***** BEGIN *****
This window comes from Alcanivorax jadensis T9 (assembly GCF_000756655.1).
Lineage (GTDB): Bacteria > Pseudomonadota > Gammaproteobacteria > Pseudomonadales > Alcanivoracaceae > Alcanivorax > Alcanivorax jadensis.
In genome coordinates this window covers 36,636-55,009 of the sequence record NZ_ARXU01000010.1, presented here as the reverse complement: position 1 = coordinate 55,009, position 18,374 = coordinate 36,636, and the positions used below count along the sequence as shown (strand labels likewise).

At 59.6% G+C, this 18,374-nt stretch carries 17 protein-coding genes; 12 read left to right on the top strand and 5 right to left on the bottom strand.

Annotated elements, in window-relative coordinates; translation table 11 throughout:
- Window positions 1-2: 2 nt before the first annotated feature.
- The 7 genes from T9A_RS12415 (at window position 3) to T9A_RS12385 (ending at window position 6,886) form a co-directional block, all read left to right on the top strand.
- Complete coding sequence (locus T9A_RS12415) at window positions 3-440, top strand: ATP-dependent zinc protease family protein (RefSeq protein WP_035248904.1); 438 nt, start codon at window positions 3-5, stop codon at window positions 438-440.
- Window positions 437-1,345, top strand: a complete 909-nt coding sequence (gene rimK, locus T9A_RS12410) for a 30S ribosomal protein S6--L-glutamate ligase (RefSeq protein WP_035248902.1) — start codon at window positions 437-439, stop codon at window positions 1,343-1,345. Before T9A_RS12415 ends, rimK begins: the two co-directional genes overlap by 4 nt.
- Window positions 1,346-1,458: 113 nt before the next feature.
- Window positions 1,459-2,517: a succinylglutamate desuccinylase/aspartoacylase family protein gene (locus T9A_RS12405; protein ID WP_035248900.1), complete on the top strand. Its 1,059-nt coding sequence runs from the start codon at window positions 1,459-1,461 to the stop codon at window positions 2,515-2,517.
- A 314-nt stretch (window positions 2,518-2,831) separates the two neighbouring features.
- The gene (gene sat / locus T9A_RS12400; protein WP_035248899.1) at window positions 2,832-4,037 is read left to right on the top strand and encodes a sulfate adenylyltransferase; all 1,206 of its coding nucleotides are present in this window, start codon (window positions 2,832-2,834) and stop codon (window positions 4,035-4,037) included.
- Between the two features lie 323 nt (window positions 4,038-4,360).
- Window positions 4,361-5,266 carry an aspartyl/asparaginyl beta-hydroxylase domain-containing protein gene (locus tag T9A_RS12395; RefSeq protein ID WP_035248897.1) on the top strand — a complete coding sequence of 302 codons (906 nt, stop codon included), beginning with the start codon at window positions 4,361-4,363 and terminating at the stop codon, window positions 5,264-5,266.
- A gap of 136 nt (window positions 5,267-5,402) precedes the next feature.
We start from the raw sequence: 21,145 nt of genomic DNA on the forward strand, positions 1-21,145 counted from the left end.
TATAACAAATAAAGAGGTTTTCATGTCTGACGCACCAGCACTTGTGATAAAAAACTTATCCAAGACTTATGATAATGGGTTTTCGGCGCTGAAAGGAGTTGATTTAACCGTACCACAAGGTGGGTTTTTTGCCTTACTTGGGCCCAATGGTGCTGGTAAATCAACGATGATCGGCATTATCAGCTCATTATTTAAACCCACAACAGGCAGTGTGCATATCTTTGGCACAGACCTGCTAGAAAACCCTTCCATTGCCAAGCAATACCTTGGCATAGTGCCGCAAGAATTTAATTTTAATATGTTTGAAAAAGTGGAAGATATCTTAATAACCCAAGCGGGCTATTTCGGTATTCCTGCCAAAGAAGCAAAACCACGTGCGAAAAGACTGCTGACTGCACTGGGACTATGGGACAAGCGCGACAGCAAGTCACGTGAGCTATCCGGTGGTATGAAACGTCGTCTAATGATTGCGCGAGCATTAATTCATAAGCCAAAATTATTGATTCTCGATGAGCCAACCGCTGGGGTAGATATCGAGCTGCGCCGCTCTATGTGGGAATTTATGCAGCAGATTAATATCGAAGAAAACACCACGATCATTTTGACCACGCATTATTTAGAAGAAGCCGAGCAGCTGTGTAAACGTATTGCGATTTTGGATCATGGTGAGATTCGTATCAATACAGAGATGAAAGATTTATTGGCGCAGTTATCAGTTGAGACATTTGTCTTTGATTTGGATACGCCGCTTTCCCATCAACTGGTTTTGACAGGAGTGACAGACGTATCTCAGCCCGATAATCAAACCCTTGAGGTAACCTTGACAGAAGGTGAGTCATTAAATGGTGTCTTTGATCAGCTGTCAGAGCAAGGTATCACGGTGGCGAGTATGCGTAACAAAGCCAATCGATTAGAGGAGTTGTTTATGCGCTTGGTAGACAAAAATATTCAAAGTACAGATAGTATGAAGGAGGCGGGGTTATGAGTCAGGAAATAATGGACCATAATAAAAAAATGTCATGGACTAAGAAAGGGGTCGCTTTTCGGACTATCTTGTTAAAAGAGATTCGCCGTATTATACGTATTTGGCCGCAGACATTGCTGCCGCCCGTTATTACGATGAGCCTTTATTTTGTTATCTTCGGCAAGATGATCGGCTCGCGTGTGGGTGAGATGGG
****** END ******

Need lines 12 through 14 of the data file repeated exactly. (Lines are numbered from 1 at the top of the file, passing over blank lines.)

- A 314-nt stretch (window positions 2,518-2,831) separates the two neighbouring features.
- The gene (gene sat / locus T9A_RS12400; protein WP_035248899.1) at window positions 2,832-4,037 is read left to right on the top strand and encodes a sulfate adenylyltransferase; all 1,206 of its coding nucleotides are present in this window, start codon (window positions 2,832-2,834) and stop codon (window positions 4,035-4,037) included.
- Between the two features lie 323 nt (window positions 4,038-4,360).